TUCSON, Ariz. — Yesterday I played with rocks.
Not just any rocks mind you, but rocks from space that are an estimated 4.5 billion years old.
I have played with rocks as an adult, skipping them off the surface of Lake Erie on a calm summer day. And there was the time I joined right in to sift stones and dirt when my wife, Chris, arranged for our sons’ home school group to work at an archaeological dig at the former Civil War-era prison for Confederate officers on Johnson’s Island near Sandusky, Ohio.
But holding pieces of space stuff in my hands far surpassed those experiences.
Those of us at Day 2 of the Faith and Astronomy Workshop sponsored by the Vatican Observatory yesterday had the opportunity to examine several types of meteorites assembled in kits by Larry and Nancy Lebofsky, a husband-wife team who share the joys of astronomy with groups throughout the Tucson area.
Both are friends of Jesuit Brother Guy Consolmagno, director of the Vatican Observatory. Like Brother Consolmagno, Larry Lebofsky is an expert on meteorites and since retiring as senior research scientist at the Lunar and Planetary Laboratory and Steward Observatory at the University of Arizona, he has served as senior education specialist at the Planetary Science Institute.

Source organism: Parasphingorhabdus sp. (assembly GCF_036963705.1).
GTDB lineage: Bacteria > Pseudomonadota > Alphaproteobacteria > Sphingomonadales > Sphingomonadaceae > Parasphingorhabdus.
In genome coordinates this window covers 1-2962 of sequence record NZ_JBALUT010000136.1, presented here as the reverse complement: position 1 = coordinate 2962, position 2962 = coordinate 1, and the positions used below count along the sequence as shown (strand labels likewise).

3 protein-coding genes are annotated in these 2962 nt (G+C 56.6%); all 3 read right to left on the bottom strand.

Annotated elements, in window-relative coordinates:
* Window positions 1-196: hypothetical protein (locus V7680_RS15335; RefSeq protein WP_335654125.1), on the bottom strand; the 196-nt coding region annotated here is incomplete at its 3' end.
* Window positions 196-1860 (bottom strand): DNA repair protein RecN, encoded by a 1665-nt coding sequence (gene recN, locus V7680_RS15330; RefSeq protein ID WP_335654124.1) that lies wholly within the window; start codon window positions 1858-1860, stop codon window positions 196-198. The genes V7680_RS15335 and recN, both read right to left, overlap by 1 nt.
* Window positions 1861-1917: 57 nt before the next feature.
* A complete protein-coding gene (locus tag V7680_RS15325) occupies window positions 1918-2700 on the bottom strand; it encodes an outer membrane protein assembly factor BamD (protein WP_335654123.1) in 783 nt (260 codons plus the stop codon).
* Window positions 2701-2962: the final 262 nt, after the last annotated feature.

Nancy Lebofsky has worked as an instructional specialist, coordinator at Steward Observatory. She leads programs on celestial storytelling. Their goal is to make astronomy fun and interesting and to get people to think about the vast universe beyond Earth.
Examining a small box of rocks with Father John Schrader, pastor of Peace of Christ Parish in Rochester, New York, I was able to handle a heavy iron-rich meteorite and smaller chondrites cut from larger specimens, including one that was discovered in northwest Africa.
One of the chondrites contained chondrules, round grains that form as molten droplets in space before being accreted to a parent asteroid. The second had been moderately heated so that it no longer showed evidence of chondrules, but iron flakes were visible.
The kit also contained a round deep black tektite, an Earth rock that was melted in a hypervelocity impact by a meteorite crashing into Earth. Some of the rock can be ejected into the air — most probably above the atmosphere — and as the molten rock falls back to Earth it cools and hardens into a round or flat shape.
Different rocks from Arizona and elsewhere were included in the kit to provide a comparison to the samples from space.
Larry Lebofsky also passed around encased samples of the Chelyabinsk meteorite that exploded over the Russian city in February 2013, damaging 7,200 buildings and injuring 1,500 people.
Yep, it was quite a day playing with rocks. At least for a while I was a kid again.
Filed under: CNS